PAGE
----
Thursday, July 10, 2008

Baha'is of Egypt Submerge into More Confusion

As time passes, the Baha'is of Egypt continue to find that they are in a state utter confusion. The recent (29 January) court decision has clearly supported their rights in becoming recognized for the purpose of obtaining their civil status documents.

According to the court's decision, which was recently supported by the State's Commissioner Council, they were granted the right to obtain identity documents and birth certificates. The ruling fell short of allowing them to enter their true religious identity on these documents, but instead it allowed them to leave it blank or enter [--] dashes. Even with this, not quite favorable compromise, the Baha'is have been content with such middle of the road solution to their dilemma.

To this day, not a single one of them has been able to obtain any documents. Even worse, more recently, their children have been denied admission to elementary schools. Their older children are now being subjected to further obstacles in their attempts to register for the final secondary education examinations required for entry into the university education system.

As recommended in yesterday's accompanying article--written in Al-Ahaly newspaper by Amina Al-Naqash, who explained the struggle of the Baha'is very clearly and objectively--the Baha'is cannot even obtain Egyptian passports (that do not identify the person's religion) because they have no ID cards, a requirement for processing passport applications.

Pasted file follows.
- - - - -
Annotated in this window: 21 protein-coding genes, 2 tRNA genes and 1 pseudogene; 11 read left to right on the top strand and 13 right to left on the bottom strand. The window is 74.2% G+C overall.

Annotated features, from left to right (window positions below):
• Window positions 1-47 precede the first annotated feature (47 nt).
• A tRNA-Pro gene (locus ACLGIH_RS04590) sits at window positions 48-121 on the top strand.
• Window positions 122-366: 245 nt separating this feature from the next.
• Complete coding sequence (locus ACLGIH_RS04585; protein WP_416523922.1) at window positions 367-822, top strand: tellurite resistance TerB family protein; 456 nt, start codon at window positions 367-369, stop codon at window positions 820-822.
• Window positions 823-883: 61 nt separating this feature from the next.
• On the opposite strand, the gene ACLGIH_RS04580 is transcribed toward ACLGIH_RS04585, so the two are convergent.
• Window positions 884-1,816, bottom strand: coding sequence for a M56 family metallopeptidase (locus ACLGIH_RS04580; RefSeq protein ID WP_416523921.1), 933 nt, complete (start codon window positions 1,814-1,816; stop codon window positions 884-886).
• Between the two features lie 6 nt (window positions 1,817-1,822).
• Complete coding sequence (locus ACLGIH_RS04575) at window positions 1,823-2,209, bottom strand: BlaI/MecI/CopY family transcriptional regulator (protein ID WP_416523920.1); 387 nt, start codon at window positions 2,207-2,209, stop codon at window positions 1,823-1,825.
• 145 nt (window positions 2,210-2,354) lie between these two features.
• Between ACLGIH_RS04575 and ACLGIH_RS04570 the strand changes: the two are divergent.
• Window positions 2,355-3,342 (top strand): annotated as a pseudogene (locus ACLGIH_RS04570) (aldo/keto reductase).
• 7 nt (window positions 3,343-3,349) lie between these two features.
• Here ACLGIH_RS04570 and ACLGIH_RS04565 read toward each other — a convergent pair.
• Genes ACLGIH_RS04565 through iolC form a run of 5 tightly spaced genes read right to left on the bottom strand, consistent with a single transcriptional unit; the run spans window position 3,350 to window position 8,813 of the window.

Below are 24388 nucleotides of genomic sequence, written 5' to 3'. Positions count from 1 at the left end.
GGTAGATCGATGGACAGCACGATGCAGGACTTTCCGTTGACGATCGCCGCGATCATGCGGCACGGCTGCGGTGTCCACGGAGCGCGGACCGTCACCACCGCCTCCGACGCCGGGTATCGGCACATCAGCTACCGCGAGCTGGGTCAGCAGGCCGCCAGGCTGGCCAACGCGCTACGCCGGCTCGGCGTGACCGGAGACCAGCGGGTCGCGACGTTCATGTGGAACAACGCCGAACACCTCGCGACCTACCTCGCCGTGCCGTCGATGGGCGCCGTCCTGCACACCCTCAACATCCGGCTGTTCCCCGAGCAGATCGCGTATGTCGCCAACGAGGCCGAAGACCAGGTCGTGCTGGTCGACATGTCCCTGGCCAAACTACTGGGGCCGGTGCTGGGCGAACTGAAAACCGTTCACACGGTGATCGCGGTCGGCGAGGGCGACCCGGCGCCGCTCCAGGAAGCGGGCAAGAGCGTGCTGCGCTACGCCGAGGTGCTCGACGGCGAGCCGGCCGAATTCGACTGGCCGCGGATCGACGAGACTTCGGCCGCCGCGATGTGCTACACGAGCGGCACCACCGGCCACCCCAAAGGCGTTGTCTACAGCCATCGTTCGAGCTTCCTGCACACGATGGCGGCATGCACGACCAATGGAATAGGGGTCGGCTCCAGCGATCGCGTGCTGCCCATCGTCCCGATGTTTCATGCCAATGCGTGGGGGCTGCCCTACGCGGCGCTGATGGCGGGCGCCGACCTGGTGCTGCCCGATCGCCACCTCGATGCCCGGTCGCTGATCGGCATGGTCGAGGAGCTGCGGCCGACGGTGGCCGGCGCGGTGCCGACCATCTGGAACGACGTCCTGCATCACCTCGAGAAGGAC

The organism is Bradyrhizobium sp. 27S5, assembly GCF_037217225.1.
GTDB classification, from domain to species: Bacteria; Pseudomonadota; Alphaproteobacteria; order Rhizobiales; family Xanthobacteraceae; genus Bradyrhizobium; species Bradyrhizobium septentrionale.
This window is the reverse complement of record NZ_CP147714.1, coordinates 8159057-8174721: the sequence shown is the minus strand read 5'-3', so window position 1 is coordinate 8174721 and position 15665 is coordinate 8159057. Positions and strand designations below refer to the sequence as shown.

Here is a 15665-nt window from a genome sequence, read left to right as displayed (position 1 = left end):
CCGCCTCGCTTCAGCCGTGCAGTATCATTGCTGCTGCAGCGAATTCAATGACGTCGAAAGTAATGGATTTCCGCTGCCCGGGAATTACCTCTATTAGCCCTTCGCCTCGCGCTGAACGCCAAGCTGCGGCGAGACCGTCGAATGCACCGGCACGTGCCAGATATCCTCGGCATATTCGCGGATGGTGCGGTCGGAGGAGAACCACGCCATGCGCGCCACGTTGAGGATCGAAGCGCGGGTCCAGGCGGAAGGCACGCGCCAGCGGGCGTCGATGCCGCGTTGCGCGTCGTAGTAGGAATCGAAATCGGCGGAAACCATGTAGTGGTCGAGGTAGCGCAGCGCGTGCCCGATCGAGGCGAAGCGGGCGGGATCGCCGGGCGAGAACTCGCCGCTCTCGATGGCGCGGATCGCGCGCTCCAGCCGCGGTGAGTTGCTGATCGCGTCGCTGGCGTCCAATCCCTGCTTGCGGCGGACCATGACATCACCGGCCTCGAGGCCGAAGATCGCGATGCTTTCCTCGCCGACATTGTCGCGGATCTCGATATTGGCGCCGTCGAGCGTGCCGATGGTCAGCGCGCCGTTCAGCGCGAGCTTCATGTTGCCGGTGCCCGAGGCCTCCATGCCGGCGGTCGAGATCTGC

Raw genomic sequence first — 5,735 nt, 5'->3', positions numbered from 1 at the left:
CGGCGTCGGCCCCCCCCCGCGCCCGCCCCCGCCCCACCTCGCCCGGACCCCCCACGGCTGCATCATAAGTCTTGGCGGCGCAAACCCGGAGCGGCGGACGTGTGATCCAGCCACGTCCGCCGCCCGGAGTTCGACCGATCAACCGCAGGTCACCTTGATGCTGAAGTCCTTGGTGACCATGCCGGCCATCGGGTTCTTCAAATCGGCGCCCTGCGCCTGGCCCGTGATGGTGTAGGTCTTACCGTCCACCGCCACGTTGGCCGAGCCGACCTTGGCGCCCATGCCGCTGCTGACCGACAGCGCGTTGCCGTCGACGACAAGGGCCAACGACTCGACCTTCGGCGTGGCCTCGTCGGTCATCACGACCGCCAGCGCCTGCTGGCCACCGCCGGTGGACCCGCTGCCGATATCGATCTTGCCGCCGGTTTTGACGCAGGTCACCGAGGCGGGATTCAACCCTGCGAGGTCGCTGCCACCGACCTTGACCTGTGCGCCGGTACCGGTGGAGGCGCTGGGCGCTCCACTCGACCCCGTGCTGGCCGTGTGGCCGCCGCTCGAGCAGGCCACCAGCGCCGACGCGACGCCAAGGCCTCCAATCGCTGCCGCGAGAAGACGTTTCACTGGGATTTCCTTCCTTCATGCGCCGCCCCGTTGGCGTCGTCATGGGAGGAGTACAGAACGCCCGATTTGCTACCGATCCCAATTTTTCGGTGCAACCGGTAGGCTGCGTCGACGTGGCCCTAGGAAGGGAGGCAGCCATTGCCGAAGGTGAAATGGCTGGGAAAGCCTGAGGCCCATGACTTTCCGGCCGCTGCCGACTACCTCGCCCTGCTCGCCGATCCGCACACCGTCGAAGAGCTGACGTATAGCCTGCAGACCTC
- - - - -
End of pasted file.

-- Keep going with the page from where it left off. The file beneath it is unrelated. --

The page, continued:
In the meantime--as the status of the Baha'is of Egypt is approaching a crisis level because of their inability to obtain their basic citizenship rights--to make matters worse, the Ministry of Religious Endowment, headed by Mr. Zaqzouq, has just instructed all mosques in Egypt to launch an attack on the Baha'is. The second, attached, Rose Al-Youssef newspaper article, published today, proudly announces this fresh piece of news.

In brief, the article states that the Ministry has distributed to all Mosque leaders (Imams) a book called "Baha'iy'ah and the position of Islam," aimed at telling people to watch-out for those Baha'is who are out to get them and destroy Islam in the process.

The book, and the article, repeat the usual falsehood that has been propagated in Egypt (and Iran) about the Baha'is, that is: the usual unfounded propaganda about connections to Zionism, etc.... It accuses the Baha'is of being apostates, and explains how Sheikh Al-Azhar in 1947 had classified them as such, and had declared their marriages to be null and void. It even incites Egyptians "to warn their youth about the dangers of 'Baha'iy'ah' so that they don't fall for its entrapment."

Fascinating indeed.... One doubts, however, that Egyptians can be that gullible! On the other hand, if the audience at these sermons of Friday mosque gatherings is not well informed to begin with, or if they were easily influenced by this persuasive and superfluous talk because of their lack of education, this can easily lead to a state of public unrest and can disrupt "Public Order."